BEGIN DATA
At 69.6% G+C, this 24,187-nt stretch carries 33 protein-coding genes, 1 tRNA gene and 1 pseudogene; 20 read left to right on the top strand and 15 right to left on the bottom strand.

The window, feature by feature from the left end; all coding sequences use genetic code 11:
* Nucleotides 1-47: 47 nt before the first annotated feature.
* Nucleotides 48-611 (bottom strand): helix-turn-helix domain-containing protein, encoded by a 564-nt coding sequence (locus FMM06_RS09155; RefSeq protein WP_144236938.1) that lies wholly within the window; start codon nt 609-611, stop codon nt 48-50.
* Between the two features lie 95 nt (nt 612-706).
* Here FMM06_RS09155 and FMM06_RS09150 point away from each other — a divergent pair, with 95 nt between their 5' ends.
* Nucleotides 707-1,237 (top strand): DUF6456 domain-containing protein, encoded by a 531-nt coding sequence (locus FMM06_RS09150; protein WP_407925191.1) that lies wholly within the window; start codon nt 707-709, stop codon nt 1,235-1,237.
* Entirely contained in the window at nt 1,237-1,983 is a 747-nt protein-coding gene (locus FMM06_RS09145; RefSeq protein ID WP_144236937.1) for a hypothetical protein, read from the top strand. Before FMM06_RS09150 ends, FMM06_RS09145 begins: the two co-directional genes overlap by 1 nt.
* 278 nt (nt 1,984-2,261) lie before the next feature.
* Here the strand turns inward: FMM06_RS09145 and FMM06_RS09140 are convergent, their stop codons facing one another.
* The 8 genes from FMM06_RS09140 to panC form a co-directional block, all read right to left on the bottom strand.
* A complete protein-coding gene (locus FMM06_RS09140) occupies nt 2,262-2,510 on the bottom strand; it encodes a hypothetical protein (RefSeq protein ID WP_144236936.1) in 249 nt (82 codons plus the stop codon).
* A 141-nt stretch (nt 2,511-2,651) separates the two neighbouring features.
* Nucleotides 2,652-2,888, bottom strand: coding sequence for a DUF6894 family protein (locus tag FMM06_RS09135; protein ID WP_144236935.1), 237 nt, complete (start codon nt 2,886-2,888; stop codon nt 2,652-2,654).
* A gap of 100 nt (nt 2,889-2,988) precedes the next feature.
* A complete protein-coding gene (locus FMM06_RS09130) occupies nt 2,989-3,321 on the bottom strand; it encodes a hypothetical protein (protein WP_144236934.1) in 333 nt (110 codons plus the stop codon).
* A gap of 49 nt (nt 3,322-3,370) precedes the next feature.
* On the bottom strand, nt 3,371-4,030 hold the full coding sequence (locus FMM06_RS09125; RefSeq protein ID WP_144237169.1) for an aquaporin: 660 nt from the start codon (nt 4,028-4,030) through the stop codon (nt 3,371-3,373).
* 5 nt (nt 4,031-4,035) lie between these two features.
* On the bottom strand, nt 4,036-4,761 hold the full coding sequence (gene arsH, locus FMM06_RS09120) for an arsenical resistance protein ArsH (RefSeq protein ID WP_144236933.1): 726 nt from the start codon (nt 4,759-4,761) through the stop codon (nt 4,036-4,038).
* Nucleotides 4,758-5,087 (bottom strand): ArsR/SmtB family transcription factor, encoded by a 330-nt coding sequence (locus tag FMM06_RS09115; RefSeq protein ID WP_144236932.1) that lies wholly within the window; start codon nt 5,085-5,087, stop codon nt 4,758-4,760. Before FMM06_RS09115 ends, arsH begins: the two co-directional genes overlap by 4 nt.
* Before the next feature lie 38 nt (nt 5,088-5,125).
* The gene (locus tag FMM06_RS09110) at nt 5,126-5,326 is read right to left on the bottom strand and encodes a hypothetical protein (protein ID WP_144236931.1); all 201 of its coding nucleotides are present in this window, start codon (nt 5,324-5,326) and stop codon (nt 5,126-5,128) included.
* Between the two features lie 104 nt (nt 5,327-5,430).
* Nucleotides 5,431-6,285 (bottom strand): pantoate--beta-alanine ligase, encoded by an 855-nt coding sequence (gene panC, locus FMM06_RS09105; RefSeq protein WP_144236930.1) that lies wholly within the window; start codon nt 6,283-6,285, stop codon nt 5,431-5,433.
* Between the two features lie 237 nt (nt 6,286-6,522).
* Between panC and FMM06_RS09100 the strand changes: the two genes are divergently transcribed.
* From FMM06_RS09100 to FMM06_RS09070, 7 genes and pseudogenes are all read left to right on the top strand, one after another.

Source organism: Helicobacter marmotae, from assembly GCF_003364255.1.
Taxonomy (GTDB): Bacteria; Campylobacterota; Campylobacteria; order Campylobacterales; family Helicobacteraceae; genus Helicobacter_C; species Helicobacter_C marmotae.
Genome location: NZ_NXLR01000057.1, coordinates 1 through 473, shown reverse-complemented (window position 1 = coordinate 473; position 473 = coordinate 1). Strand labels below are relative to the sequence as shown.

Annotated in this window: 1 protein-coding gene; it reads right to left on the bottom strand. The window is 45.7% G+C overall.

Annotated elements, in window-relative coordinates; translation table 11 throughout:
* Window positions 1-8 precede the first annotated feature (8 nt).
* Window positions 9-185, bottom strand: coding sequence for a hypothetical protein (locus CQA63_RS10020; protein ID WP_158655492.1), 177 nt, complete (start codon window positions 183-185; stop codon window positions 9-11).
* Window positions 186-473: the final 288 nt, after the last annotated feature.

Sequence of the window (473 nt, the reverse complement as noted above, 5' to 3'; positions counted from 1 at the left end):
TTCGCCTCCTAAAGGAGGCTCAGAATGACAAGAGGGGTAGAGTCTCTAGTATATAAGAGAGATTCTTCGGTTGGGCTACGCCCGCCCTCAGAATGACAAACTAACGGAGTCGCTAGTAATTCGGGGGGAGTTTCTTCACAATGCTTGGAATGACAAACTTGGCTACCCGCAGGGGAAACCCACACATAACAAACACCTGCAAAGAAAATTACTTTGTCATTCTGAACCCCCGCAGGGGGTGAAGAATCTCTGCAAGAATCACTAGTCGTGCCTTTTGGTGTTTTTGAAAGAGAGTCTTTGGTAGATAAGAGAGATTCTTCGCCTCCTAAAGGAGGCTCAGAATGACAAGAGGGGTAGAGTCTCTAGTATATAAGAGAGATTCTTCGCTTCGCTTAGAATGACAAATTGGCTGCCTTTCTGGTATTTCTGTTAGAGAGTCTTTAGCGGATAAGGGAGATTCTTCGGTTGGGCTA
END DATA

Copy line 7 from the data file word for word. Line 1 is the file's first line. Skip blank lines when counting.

* Nucleotides 707-1,237 (top strand): DUF6456 domain-containing protein, encoded by a 531-nt coding sequence (locus FMM06_RS09150; protein WP_407925191.1) that lies wholly within the window; start codon nt 707-709, stop codon nt 1,235-1,237.